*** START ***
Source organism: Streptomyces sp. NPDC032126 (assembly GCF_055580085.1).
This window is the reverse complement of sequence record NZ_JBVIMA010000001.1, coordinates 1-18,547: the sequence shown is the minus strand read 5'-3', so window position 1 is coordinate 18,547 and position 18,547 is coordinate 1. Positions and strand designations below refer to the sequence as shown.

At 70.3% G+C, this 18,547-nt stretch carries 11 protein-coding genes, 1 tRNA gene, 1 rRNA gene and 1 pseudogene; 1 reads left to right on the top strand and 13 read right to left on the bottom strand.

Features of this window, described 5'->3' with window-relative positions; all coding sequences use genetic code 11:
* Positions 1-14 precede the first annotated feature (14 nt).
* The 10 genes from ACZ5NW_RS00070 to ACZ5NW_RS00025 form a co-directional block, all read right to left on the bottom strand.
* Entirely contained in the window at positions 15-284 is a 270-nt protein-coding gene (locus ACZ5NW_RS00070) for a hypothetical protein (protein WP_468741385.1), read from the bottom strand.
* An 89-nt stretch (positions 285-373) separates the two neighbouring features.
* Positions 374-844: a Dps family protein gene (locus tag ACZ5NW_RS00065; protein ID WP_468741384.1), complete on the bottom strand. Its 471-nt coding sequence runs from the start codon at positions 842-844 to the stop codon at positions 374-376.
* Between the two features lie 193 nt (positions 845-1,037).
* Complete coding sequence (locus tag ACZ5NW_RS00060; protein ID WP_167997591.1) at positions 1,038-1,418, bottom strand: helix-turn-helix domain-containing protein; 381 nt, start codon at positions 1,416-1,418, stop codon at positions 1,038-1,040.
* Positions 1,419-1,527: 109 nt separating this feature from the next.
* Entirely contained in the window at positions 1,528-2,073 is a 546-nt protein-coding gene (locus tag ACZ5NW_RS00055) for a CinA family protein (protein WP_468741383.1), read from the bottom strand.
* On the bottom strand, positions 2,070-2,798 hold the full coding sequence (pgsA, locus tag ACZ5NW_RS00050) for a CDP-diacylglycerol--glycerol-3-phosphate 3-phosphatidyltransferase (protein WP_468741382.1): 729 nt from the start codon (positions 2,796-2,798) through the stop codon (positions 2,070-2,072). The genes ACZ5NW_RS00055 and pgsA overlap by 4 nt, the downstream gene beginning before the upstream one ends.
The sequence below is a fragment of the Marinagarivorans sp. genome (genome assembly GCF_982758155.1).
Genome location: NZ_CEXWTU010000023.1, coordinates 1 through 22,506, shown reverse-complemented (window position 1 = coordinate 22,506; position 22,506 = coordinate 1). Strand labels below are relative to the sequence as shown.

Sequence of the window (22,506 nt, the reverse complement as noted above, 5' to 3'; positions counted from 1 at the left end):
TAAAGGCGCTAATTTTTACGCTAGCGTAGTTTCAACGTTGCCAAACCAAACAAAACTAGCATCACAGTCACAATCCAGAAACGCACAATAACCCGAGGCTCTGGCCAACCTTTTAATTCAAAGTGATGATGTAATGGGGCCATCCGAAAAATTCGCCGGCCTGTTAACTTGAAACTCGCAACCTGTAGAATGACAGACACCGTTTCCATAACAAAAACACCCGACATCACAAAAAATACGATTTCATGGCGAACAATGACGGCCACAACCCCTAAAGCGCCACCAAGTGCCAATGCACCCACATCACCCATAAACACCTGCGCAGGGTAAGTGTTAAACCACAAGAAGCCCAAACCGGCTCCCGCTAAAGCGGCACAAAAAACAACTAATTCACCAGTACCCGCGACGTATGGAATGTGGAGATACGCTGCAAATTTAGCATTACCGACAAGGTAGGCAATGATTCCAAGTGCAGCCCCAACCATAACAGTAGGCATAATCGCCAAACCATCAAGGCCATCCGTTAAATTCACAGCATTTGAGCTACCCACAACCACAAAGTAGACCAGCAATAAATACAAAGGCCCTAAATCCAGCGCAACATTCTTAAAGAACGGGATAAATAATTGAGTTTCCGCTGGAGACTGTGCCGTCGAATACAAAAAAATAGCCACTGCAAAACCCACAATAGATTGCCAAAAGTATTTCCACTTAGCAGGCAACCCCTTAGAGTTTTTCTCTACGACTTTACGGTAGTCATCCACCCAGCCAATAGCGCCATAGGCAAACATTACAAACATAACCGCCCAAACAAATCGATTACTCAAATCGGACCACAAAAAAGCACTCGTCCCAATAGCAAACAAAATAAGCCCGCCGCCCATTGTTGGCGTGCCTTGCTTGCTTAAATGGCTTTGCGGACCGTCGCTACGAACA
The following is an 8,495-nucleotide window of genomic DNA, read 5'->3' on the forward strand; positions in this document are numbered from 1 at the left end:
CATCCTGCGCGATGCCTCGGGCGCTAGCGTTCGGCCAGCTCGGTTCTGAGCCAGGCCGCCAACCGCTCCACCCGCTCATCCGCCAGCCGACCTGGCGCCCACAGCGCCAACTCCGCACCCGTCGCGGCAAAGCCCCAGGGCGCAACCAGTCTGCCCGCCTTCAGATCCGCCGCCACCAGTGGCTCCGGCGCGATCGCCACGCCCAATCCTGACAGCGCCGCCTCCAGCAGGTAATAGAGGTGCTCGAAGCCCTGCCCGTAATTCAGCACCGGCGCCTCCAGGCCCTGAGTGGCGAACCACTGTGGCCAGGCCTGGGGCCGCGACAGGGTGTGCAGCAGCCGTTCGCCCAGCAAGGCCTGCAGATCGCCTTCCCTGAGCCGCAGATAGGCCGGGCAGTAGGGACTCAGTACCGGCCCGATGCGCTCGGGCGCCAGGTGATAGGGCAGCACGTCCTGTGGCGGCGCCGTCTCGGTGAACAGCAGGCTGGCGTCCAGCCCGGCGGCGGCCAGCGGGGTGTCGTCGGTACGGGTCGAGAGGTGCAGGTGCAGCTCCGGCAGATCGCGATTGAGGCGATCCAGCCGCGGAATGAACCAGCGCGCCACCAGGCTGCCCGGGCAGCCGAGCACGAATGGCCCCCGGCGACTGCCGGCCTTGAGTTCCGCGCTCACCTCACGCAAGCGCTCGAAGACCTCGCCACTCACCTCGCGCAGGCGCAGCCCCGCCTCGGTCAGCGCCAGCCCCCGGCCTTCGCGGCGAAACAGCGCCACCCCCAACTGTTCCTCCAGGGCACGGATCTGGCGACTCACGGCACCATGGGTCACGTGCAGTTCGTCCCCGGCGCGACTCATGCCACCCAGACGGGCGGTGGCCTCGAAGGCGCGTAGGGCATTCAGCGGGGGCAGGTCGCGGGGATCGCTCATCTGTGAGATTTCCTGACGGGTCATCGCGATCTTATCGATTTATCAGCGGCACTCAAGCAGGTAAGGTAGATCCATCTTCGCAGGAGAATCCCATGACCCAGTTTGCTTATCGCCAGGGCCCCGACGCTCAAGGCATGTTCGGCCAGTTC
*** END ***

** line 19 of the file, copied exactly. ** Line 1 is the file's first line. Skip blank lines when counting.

The following is an 8,495-nucleotide window of genomic DNA, read 5'->3' on the forward strand; positions in this document are numbered from 1 at the left end: